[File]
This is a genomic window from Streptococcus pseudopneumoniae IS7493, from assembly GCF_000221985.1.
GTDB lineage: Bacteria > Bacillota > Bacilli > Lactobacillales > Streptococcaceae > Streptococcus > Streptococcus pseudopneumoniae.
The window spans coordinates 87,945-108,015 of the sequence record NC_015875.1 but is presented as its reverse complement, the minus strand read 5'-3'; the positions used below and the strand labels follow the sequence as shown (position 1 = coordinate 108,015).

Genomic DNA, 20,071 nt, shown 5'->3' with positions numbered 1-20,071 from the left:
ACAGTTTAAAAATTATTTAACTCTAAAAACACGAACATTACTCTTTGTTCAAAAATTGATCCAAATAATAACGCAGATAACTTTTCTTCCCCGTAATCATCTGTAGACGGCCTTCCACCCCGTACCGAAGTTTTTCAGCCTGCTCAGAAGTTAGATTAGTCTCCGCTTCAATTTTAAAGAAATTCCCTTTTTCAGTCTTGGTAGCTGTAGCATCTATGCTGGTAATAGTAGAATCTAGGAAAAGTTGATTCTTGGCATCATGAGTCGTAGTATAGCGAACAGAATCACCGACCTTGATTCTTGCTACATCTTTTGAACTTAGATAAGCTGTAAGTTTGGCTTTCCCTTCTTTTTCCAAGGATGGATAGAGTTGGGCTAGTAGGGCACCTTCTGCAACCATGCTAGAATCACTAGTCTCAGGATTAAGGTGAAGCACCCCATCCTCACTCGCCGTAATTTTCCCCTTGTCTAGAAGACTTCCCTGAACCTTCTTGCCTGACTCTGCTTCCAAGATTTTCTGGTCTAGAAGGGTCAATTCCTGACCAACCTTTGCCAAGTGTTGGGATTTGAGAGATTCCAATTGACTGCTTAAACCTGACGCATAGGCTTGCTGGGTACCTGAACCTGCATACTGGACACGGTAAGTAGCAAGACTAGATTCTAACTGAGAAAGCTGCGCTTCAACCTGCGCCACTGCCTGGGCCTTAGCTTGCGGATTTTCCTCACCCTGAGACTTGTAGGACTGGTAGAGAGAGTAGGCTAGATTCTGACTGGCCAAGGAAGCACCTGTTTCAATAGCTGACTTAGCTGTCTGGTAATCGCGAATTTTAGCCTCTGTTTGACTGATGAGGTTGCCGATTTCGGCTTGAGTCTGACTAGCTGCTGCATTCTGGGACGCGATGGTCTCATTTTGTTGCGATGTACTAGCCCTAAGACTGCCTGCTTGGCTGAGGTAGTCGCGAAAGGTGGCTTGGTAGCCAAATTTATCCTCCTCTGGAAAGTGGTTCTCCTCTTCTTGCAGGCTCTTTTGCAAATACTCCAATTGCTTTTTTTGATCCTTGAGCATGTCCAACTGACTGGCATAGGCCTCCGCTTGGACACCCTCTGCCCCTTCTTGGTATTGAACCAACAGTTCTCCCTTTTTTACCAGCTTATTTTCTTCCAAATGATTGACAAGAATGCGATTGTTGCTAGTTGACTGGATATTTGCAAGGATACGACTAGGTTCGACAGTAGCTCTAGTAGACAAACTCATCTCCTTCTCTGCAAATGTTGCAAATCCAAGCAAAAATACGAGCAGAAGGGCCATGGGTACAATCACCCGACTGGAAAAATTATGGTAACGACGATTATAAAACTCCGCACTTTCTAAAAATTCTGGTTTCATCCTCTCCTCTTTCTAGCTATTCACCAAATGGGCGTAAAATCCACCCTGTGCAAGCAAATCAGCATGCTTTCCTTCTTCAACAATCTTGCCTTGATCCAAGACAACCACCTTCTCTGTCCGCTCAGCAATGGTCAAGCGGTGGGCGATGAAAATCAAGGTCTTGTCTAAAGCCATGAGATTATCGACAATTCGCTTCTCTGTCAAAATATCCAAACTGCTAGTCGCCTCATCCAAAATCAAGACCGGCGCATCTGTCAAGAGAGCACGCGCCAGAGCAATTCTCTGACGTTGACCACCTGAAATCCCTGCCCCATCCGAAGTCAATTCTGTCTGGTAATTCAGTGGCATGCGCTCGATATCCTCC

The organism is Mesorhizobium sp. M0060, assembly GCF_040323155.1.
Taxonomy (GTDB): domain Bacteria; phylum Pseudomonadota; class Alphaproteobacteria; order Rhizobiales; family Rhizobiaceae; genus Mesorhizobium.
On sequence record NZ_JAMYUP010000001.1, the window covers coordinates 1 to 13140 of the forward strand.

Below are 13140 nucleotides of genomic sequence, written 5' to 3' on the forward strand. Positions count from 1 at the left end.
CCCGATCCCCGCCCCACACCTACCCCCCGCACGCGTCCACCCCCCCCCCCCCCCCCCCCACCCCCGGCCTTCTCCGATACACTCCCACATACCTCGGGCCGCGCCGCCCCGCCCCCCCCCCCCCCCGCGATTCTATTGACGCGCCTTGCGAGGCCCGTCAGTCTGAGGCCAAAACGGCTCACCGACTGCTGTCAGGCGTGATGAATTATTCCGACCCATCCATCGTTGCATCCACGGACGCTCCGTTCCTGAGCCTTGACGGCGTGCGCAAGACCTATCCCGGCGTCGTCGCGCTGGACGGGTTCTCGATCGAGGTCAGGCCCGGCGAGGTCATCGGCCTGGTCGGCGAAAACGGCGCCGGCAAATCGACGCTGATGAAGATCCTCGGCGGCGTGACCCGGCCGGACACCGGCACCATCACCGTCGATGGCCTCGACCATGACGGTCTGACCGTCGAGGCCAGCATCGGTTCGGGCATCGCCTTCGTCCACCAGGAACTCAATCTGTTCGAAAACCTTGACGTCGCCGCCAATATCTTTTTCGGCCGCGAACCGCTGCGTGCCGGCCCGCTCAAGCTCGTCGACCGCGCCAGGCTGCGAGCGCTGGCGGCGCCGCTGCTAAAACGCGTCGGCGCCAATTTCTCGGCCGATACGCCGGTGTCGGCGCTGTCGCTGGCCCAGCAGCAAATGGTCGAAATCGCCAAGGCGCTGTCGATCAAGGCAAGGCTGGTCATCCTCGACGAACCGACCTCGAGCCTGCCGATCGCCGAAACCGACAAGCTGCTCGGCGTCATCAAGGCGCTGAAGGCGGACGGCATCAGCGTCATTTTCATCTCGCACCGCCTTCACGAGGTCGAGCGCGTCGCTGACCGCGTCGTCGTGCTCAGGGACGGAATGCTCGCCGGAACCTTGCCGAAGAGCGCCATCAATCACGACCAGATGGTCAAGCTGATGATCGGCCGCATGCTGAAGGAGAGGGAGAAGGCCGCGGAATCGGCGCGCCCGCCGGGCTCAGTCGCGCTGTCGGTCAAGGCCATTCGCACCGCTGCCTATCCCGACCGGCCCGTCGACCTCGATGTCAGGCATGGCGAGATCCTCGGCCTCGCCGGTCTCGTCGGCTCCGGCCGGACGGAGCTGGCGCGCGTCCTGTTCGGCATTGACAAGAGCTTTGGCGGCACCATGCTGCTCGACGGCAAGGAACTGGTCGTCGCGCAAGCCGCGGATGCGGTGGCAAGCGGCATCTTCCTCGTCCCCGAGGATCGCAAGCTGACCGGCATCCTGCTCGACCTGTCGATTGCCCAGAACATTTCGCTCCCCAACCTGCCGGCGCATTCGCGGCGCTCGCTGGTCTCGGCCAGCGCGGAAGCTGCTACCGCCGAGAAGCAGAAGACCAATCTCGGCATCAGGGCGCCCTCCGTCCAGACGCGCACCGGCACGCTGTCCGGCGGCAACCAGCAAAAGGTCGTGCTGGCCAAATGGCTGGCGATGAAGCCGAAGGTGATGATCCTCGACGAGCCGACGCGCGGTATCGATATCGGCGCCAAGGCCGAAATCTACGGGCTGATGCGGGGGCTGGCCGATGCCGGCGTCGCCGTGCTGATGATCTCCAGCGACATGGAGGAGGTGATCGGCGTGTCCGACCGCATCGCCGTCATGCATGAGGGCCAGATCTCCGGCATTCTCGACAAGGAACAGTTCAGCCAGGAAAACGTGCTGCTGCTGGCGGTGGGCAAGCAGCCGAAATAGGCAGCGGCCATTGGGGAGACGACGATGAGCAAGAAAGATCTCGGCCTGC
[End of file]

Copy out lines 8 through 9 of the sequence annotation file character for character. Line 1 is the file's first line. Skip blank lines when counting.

On sequence record NZ_JAMYUP010000001.1, the window covers coordinates 1 to 13140 of the forward strand.

Below are 13140 nucleotides of genomic sequence, written 5' to 3' on the forward strand. Positions count from 1 at the left end.